Salif Keïta (IPA: [salif keita]) (born August 25, 1949) is an African singer-songwriter from Mali. He is notable not only because of his reputation as the “Golden Voice of Africa” but also because he has albinism. He is a member of the Keita royal family of Mali.


Early life

Salif Keita was born a traditional prince in the village of Djoliba. He was cast out by his family and ostracized by the community because of his albinism, a sign of bad luck in Mandinka culture. In 1967, he left Djoliba for Bamako, where he joined the government-sponsored Super Rail Band de Bamako. In 1973 Keita joined the group, Les Ambassadeurs. Keita and Les Ambassadeurs fled political unrest in Mali during the mid-1970s for Abidjan, Ivory Coast, and subsequently changed the group’s name to “Les Ambassadeurs Internationaux”. The reputation of Les Ambassadeurs Internationaux rose to the international level in the 1970s, and in 1977 Keita received a National Order award from the president of Guinea, Sékou Touré.

He is the father of Paralympian athlete Nantenin Keita.


Keita moved to Paris in 1984 to reach a larger audience. His music combines traditional West African music styles with influences from both Europe and the Americas.

Although Keita was famous in Africa and had achieved a strong fan base among connoisseurs around the world, in 1987, Soro became his international-breakthrough album. The project was produced by Ibrahima Sylla, a visionary who had already discovered dozens of African stars (and would later become the driving force behind Africando). The arrangements feature the roiling rhythms, slightly nasal female backup choirs, and traditional percussion typical of Malian music.

Musical instruments that are commonly featured in Keita’s work include balafons, djembes, guitars, koras, organs, saxophones, and synthesizers. He performed at the Nelson Mandela 70th Birthday Tribute concert in 1988 to call for Nelson Mandela’s release from prison. In 1990, Keita contributed “Begin the Beguine” to the Cole Porter tribute/AIDS benefit album Red Hot + Blue, produced by the Red Hot Organization.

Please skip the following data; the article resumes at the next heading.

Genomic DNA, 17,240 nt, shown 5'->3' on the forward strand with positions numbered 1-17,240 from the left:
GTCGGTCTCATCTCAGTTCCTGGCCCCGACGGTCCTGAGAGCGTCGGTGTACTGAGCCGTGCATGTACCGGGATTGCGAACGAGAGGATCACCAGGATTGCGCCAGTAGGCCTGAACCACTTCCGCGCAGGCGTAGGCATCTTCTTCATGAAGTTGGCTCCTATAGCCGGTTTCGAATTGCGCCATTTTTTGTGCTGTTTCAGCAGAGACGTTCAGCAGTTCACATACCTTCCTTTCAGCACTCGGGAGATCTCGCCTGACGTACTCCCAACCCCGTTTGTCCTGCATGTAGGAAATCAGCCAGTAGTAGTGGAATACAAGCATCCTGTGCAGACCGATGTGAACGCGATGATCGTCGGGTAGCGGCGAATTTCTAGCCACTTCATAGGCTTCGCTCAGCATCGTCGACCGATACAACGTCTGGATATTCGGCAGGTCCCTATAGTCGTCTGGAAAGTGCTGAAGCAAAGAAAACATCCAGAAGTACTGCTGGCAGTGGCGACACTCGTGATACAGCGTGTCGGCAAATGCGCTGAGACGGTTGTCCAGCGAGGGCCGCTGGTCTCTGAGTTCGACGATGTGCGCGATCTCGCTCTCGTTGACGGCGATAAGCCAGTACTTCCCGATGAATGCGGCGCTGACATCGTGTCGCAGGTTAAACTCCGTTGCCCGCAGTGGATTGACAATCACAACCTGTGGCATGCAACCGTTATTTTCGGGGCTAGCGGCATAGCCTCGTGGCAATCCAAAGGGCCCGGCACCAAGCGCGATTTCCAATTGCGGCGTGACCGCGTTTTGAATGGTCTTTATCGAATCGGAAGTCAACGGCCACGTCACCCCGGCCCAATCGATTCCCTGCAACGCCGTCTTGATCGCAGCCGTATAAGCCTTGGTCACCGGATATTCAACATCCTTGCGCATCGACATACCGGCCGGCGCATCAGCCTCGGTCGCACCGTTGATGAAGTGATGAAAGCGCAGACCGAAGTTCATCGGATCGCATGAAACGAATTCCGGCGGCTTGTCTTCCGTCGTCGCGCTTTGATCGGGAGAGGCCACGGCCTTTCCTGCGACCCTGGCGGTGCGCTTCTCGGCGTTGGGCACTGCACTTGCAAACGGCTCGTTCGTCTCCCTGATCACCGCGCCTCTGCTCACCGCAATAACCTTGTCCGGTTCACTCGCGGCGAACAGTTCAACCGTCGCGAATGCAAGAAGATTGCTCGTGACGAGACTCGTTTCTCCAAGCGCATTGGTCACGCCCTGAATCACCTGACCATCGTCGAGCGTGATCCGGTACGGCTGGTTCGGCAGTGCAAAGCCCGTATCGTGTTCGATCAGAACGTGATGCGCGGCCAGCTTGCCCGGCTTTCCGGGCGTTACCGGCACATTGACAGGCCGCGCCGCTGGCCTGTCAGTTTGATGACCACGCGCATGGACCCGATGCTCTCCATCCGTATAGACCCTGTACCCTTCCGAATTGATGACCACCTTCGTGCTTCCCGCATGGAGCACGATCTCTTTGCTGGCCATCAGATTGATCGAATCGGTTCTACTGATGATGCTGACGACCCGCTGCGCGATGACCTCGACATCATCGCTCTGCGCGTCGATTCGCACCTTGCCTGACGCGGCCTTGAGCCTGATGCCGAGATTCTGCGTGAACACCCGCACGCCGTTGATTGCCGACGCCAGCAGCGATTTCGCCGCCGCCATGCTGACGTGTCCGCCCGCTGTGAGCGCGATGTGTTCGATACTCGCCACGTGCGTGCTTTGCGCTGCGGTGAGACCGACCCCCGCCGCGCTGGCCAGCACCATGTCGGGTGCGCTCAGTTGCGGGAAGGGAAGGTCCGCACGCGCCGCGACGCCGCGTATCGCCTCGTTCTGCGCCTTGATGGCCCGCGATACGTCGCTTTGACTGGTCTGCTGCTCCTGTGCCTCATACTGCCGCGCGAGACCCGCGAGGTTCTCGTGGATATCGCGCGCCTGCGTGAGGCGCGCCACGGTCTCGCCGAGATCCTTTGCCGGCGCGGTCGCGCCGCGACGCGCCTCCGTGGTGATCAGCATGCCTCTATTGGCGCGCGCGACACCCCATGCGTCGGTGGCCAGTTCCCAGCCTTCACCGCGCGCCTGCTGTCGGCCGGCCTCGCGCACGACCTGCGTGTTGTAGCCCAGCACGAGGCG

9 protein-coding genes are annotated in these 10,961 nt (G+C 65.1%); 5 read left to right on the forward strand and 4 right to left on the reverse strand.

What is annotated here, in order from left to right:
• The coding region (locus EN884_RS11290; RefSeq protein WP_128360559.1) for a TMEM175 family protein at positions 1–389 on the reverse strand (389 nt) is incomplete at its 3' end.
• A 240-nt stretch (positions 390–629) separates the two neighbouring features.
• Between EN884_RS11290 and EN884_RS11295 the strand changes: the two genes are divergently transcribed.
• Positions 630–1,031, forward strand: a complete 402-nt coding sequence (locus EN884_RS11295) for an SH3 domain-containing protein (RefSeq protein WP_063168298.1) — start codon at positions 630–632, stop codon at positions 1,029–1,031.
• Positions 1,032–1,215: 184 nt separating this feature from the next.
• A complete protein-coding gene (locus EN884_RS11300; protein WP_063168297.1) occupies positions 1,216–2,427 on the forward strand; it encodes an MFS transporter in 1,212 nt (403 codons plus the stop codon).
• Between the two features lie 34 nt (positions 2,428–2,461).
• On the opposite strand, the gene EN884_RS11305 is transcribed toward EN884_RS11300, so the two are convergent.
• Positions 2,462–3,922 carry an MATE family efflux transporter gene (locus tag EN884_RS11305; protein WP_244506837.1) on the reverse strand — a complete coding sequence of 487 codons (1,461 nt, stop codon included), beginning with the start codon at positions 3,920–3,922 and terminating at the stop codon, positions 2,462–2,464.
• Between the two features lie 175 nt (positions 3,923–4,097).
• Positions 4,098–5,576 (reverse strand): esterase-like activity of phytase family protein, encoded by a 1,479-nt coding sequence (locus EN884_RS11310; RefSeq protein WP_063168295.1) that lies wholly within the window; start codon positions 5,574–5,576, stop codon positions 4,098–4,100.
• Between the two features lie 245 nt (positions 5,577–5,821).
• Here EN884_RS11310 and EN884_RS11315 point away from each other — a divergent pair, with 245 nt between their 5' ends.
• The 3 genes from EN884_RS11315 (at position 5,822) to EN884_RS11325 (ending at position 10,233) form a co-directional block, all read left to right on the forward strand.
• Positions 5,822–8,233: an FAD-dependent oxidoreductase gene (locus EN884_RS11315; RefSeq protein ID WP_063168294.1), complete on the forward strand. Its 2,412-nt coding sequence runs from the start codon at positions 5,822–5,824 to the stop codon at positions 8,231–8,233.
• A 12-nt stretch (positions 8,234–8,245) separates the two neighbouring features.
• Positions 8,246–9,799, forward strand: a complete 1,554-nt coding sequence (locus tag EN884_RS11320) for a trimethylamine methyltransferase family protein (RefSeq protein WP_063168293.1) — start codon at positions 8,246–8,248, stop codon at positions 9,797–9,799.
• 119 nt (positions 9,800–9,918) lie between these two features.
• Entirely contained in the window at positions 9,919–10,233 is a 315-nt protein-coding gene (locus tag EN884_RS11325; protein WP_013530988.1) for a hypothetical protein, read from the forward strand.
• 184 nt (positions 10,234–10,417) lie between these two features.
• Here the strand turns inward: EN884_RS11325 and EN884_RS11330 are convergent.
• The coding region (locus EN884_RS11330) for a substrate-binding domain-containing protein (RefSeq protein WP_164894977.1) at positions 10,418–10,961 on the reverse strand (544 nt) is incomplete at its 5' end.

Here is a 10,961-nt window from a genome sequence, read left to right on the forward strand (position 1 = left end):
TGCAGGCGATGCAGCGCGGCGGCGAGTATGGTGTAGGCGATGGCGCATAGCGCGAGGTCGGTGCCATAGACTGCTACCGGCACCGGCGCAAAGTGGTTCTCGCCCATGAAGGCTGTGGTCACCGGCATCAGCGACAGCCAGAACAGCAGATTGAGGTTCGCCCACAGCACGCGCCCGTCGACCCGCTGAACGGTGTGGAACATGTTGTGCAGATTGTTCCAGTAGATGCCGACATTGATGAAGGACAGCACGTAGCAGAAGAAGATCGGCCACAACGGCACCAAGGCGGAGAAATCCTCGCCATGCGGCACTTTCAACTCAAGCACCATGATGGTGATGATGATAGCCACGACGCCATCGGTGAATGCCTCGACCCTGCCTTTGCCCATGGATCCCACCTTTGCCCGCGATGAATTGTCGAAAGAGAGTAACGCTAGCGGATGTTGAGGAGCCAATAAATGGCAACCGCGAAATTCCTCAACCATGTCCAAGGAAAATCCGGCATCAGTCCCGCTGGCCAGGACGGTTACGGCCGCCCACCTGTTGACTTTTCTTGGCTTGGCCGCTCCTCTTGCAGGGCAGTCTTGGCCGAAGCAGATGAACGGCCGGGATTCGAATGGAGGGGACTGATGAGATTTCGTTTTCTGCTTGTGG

Keita found success in Europe as one of the African stars of world music, but his work was sometimes criticised for the gloss of its production and for the occasional haphazard quality. However, shortly after the turn of the millennium he returned to Bamako in Mali to live and record. His first work after going home, 2002’s Moffou, was hailed as his best album in many years, and Keita was inspired to build a recording studio in Bamako, which he used for his album M’Bemba, released in October 2005.

Guest artists on his albums have included Weather Report founders Joe Zawinul and Wayne Shorter, drummer Paco Sery, guitarist Carlos Santana, and percussionist Bill Summers.

Keita’s album La Différence was produced around the end of 2009. The work is dedicated to the struggle of the world albino community (victims of human sacrifice), for which Keita has been crusading all his life. In one of the album’s tracks, the singer calls others to understand that “difference” does not mean “bad” and to show love and compassion towards albinos like everyone else: “I am black/ my skin is white/ so I am white and my blood is black [albino]/…I love that because it is a difference that’s beautiful”, “some of us are beautiful some are not/some are black some are white/all that difference was on purpose…for us to complete each other/let everyone get his love and dignity/the world will be beautiful.”

La Différence was recorded between Bamako, Beirut, Paris, and Los Angeles. This unique musical feel is reinforced by soulful pitches in the track “Samigna” emanating from the trumpet of the great Lebanese jazzman Ibrahim Maalouf.

In 2001, Keita’s song “Tomorrow” was featured in the Will Smith film Ali.

La Différence won Keita one of the biggest musical awards of his career: the Best World Music 2010 at the Victoires de la musique.

In 2013, after what he described as “threats” from the Boycott, Divestment and Sanctions campaign, he cancelled a performance in Israel. He later published a letter on his Facebook page, stating that he decided to cancel the event because he was scared of “being harmed personally or professionally”, but clarified that he still “love[d] Israel”, slamming BDS as an “extremist group” who used “scare tactics and bullying”.

In late October 2017, it was announced that Salif Keita will release a new album “soon”.

In November 2018 he announced his retirement from recording. This was at a concert in Fana, Mali. The album ‘Un Autre Blanc’,which was released at the concert would be his last.


  • Seydou Bathili – 1982

    Keita at Womad 2010, Charlton Park, England

  • Soro – 1987 – Mango
  • Ko-Yan – 1989 – Mango
  • Amen – 1991 – Mango
  • Destiny of a Noble Outcast – 1991 – PolyGram
  • 69–80 – 1994 – Sonodisc
  • Folon – 1995 – Mango
  • Rail Band – 1996 – Melodie
  • Seydou Bathili – 1997 – Sonodisc
  • Papa – 1999 – Blue Note
  • Mama – 2000 – Capitol
  • The Best of Salif Keita – 2001 – Wrasse Records
  • Sosie – 2001 – Mellemfolkeligt
  • Moffou – 2002 – Universal Jazz France
  • Salif Keita The Best of the Early Years – 2002 – Wrasse Records
  • Remixes from Moffou – 2004 – Universal Jazz France
  • M’Bemba – 2005 – Universal Jazz France
  • The Lost Album – 1980 (reissued 2005) – Cantos
  • La Différence – 2009 – Emarcy
  • Talé – 2012 – with Philippe Cohen-Solal
  • Un Autre Blanc – 2018 Naïve Records

Leave a reply

©2022 AMISNY African Music International Society Of New York


Contact us by email, we'll get back to you promptly.


Log in with your credentials


Forgot your details?

Create Account